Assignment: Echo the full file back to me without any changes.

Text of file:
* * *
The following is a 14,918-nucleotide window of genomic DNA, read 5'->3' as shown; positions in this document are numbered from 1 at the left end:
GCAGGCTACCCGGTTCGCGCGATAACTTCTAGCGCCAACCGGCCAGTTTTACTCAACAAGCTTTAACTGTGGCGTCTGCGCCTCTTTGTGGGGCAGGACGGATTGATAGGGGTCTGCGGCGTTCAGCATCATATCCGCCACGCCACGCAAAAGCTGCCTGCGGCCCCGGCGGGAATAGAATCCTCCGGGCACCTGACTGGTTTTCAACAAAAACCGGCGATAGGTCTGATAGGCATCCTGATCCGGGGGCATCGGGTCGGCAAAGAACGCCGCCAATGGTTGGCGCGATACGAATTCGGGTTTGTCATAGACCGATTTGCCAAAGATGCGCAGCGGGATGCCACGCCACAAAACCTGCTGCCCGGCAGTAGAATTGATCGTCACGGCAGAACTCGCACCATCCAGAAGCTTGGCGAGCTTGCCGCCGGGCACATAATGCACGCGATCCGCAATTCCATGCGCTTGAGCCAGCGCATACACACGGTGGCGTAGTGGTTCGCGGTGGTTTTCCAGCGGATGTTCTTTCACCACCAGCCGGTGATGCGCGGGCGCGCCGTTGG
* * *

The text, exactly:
The following is a 14,918-nucleotide window of genomic DNA, read 5'->3' as shown; positions in this document are numbered from 1 at the left end:
GCAGGCTACCCGGTTCGCGCGATAACTTCTAGCGCCAACCGGCCAGTTTTACTCAACAAGCTTTAACTGTGGCGTCTGCGCCTCTTTGTGGGGCAGGACGGATTGATAGGGGTCTGCGGCGTTCAGCATCATATCCGCCACGCCACGCAAAAGCTGCCTGCGGCCCCGGCGGGAATAGAATCCTCCGGGCACCTGACTGGTTTTCAACAAAAACCGGCGATAGGTCTGATAGGCATCCTGATCCGGGGGCATCGGGTCGGCAAAGAACGCCGCCAATGGTTGGCGCGATACGAATTCGGGTTTGTCATAGACCGATTTGCCAAAGATGCGCAGCGGGATGCCACGCCACAAAACCTGCTGCCCGGCAGTAGAATTGATCGTCACGGCAGAACTCGCACCATCCAGAAGCTTGGCGAGCTTGCCGCCGGGCACATAATGCACGCGATCCGCAATTCCATGCGCTTGAGCCAGCGCATACACACGGTGGCGTAGTGGTTCGCGGTGGTTTTCCAGCGGATGTTCTTTCACCACCAGCCGGTGATGCGCGGGCGCGCCGTTGG